It was only a matter of time.
Once NFL commissioner Roger Goodell conditionally reinstated Michael Vick, and once the respected Tony Dungy began singing a redemption song for the talented but ex-con quarterback, you knew a team would sign him. That it was the Philadelphia Eagles might be a surprise, but not that Vick is back in the NFL.
His talent was too tantalizing, the potential upside too great. As for those horrible acts he committed against animals, the years he financed a criminal enterprise, that positive drug test just before he went to prison, well, we can only assume that it got lost in Andy Reid's excitement over what Vick can do in the Wildcat offense.
I have made my feelings known about whether Vick should have been allowed to return to the league. I hope his signing by the Eagles brings the cancellation of season tickets and protests galore. I hope companies pull their sponsorship dollars and that Vick is greeted with boos, barks and thousands of Ron Mexico jerseys in every city he visits.
I also hope Vick doesn't slip up again, that he becomes the anti-animal fighting crusader he claims he will be, and millions of kids learn from his mistakes.
But what I hope for most of all is that we can drop the charade that Vick's return to the league is about anything more than a team believing he can help it win games. It is not about giving a felon a second chance, about helping him put his life back together or about acknowledging the debt he paid to society. It is not about some greater good, and that won't change no matter how many times Tony Dungy frames it that way.
Monica Yant, a columnist for the Philadelphia Inquirer, made a good point this morning via Facebook: "If [the Eagles will] pay $1 mil+ to give Michael Vick a 2nd chance, how about leading the charge to help ex-offenders citywide? Philly is home to 200,000 people with criminal records. Those with drug convictions are legally barred from ... jobs at airports, nursing homes or in security, but they can do most other tasks. And yet, few if any companies took the city up on $10,000 tax credits to hire ex-cons."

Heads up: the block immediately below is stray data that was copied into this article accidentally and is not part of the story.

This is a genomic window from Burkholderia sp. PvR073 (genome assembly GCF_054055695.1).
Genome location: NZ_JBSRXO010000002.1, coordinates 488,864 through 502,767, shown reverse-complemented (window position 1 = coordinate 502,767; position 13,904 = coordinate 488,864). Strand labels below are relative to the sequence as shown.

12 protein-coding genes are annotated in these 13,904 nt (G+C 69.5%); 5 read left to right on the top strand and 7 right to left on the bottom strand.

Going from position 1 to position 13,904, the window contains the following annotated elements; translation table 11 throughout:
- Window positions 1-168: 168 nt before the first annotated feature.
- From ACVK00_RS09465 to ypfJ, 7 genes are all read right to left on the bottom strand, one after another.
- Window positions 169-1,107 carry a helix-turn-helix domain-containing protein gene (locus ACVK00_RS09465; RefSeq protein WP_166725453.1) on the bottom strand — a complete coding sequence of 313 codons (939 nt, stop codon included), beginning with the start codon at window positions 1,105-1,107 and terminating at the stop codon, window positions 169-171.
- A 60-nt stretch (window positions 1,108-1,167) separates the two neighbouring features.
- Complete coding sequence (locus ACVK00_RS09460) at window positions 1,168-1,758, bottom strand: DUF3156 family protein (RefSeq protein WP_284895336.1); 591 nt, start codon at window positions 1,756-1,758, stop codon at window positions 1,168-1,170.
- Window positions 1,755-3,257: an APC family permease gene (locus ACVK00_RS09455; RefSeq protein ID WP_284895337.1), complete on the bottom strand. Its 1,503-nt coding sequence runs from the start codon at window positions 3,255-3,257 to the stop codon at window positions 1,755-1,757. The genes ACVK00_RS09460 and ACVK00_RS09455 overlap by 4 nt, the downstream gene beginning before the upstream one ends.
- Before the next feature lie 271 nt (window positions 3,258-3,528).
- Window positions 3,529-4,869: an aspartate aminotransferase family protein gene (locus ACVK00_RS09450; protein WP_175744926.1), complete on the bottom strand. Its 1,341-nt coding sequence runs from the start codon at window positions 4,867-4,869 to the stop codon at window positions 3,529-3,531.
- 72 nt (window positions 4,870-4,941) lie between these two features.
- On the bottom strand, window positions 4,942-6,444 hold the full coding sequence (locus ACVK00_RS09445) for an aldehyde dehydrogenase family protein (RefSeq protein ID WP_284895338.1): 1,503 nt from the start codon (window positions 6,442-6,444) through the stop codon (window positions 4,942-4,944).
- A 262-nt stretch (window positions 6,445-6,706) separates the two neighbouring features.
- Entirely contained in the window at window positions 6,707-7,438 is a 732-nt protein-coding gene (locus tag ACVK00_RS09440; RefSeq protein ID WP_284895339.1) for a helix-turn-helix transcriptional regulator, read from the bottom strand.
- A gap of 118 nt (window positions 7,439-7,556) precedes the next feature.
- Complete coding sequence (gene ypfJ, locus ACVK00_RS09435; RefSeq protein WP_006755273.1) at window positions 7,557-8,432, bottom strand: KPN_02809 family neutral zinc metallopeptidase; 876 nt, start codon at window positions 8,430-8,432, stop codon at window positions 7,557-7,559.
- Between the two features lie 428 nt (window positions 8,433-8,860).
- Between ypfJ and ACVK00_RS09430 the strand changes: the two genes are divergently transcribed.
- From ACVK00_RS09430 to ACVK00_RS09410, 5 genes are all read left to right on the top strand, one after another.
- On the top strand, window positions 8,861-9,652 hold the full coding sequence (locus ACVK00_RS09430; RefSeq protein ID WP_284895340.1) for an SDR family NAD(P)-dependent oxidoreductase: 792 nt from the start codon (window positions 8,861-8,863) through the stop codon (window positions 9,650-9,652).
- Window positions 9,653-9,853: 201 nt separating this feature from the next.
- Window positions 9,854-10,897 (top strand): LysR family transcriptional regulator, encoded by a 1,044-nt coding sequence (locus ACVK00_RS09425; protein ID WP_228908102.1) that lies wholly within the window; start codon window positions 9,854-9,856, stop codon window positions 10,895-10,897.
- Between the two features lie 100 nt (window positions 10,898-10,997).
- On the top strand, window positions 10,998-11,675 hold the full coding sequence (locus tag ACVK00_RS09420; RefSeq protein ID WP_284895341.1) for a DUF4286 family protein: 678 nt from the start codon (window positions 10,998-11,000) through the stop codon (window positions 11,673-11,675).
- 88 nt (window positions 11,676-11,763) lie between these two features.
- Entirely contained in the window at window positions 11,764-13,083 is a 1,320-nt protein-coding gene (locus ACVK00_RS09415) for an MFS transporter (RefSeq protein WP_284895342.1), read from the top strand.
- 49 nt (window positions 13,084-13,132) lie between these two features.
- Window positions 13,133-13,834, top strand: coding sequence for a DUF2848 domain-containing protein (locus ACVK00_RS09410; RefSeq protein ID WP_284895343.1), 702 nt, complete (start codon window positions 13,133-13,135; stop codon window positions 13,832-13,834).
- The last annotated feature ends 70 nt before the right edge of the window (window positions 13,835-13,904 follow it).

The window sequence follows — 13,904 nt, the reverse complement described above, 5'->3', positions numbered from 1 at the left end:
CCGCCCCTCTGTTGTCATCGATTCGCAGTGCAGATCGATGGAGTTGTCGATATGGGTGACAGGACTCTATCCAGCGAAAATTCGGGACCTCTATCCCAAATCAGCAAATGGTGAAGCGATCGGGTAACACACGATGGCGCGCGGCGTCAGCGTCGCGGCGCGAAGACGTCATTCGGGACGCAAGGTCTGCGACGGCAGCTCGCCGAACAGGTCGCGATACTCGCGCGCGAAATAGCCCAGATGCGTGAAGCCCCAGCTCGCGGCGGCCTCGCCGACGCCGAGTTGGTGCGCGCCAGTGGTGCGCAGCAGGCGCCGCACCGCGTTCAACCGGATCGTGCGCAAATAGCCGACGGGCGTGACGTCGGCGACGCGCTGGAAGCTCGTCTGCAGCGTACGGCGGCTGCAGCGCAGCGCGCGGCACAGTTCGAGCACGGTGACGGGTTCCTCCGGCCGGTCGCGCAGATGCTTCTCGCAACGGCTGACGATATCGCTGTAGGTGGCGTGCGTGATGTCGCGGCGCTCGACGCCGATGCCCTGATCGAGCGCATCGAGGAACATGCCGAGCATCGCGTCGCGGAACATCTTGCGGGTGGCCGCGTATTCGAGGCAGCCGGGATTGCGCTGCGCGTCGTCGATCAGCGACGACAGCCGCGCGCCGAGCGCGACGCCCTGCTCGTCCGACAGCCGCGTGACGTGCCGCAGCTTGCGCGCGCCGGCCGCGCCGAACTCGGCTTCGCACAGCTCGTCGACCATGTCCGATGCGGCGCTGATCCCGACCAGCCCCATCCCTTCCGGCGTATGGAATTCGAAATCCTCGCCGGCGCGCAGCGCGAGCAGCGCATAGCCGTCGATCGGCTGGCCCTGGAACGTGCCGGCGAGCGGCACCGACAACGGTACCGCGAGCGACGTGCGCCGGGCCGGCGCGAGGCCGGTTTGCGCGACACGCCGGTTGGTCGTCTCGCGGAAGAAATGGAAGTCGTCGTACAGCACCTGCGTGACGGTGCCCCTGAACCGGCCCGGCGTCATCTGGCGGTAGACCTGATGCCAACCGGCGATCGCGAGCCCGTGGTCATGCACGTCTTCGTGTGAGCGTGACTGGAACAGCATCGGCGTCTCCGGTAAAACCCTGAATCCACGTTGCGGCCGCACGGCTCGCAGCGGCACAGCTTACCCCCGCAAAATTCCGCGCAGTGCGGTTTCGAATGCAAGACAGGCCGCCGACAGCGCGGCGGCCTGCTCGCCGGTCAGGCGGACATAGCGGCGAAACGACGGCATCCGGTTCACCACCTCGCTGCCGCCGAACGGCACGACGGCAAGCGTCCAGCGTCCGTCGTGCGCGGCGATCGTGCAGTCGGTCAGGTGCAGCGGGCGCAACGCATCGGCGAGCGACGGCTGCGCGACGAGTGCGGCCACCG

In other words, a city that routinely doesn't give its ex-cons a second chance, is now giving exactly that to Vick. Why is that? Here is how Eagles owner Jeffrey Lurie framed it at the press conference announcing Vick's signing: "My hope as we go forward is Michael will prove his value in society. Whether he becomes a good football player again, it's possible. He's got an opportunity to become a good member of society. That's the goal here."
So Lurie signed him solely to help him become a good member of society? The football aspect of it was secondary?
After news of Vick's signing broke, I called a good friend who is a devout Eagles fan. I asked him if he would be placing all of his Eagles gear in a bin and setting it ablaze, and if he would protest by not watching their games this season. His response: "I don't like it but I'm not going to abandon my team just because they made a mistake and signed Vick. When my kids do something wrong I don't abandon them."
How convenient. Frame it as if he has some paternal mandate to stand by the Eagles after they've erred, as if the team were some poor little puppy who peed on the rug.
If you don't want to deny yourself the pleasure of rooting for the Eagles, even after they've done something you don't like, I'm fine with that. If the team believes winning is so important that it signs Vick despite all the crimes he has committed, I'm fine with that, too. But just call it what it is: fandom trumping morality, an attempt to win, no matter the cost.